Written on: October 19, 2020 by SprayTM
Mario Molina, who shared a Nobel Prize for work on chlorofluorocarbons’ effect on the ozone layer, died on Oct. 7 at his home in Mexico City. He was 77.
The cause was a heart attack, according to Lorena Gonzalez Villarreal, a spokeswoman for the Mario Molina Center for Strategic Studies on Energy and the Environment, the environmental research and policy center he founded in Mexico City in 2004.
Dr. Molina was a Mexico-born U.S. citizen who helped to trail blaze the climate movement, former U.S. VP Al Gore told The New York Times. Molina’s and Dr. F. Sherwood Rowland’s research led to the 1987 Montreal Protocol, a landmark international environmental treaty to phase out the production of the compounds. In 1995, the two men shared the Nobel Prize with Paul J. Crutzen of the Max Planck Institute in Germany.
José Mario Molina-Pasquel y Henríquez was born on March 19, 1943, in Mexico City to Roberto Molina Pasquel and Leonor Henríquez Molina. His father was a lawyer and judge who served as Mexican ambassador to Ethiopia, the Philippines and Australia. His mother was a homemaker. He was fascinated by science from his youngest days, and was especially guided by an aunt, Esther Molina, who was a chemist.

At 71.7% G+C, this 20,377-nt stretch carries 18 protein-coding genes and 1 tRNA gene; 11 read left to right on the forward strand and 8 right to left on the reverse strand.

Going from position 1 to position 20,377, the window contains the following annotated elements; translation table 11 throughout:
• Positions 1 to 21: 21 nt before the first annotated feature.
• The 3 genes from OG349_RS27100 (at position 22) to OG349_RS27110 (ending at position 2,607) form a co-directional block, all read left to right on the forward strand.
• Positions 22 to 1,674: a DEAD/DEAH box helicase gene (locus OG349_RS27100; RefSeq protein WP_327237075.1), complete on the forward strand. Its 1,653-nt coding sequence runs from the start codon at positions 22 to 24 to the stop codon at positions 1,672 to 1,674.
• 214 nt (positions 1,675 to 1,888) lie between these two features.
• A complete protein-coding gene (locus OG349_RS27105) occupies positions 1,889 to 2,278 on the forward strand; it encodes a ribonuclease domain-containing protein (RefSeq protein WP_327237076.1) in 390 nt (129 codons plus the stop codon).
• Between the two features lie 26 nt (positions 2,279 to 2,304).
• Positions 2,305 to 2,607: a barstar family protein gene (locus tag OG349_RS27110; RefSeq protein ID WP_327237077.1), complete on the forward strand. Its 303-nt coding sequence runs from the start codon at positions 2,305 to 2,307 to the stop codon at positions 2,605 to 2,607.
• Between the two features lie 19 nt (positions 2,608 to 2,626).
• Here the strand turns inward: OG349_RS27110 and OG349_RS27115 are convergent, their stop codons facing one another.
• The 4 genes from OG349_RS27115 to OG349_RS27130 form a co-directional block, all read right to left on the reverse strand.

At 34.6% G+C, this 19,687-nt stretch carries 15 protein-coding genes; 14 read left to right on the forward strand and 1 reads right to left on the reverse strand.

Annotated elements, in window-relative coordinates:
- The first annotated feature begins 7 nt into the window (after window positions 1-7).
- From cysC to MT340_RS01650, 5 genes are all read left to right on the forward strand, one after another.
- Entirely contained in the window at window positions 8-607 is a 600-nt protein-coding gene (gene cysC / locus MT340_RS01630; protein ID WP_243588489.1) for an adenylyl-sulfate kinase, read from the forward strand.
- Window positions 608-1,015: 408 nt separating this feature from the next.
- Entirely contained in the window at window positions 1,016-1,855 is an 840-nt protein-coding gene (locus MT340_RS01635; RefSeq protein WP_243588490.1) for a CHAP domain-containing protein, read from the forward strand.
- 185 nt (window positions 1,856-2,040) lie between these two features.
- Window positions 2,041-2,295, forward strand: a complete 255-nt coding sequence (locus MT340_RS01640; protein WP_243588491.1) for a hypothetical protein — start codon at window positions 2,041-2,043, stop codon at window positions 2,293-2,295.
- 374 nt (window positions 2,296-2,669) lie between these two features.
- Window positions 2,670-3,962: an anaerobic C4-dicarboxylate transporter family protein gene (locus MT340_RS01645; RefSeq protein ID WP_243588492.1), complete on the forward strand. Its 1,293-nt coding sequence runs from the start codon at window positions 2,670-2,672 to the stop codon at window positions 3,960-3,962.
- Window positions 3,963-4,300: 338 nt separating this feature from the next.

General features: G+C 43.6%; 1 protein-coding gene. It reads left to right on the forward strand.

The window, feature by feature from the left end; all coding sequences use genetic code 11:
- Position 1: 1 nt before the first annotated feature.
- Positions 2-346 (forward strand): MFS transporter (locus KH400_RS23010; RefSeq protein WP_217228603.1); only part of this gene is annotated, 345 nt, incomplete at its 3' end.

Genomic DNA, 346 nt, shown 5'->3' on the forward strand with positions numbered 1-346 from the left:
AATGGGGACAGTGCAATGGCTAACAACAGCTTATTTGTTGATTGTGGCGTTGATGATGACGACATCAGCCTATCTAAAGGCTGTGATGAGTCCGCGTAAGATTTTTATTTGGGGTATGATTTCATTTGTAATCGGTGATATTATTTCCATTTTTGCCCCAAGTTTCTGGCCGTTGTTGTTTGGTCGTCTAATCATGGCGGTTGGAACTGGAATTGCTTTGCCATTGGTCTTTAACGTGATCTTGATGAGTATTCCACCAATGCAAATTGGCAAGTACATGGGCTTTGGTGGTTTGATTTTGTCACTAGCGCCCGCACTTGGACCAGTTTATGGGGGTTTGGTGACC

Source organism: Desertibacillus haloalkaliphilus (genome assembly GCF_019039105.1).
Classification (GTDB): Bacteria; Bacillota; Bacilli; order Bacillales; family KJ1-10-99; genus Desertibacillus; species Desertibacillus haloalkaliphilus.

At age 11 he was sent to a boarding school in Switzerland, and in 1960 he enrolled in the chemical engineering program at the National Autonomous University of Mexico. After studying in Paris and Germany, he began graduate studies at the University of California, Berkeley, in 1968. He received his doctorate in physical chemistry there in 1972.
In 1973, Dr. Molina joined Dr. Rowland’s laboratory group at the University of California, Irvine, where they developed their theory of ozone depletion.
He would later work at the Jet Propulsion Laboratory in Pasadena, CA; the University of California, San Diego; and the Massachusetts Institute of Technology. At the Molina Center in Mexico City, he focused on alleviating the city’s pollution.
In 2013, President Barack Obama awarded him the Presidential Medal of Freedom.
He is survived by his wife Guadalupe Alvarez, son Felipe and step-sons Joshua, Allan and Asher Ginsburg.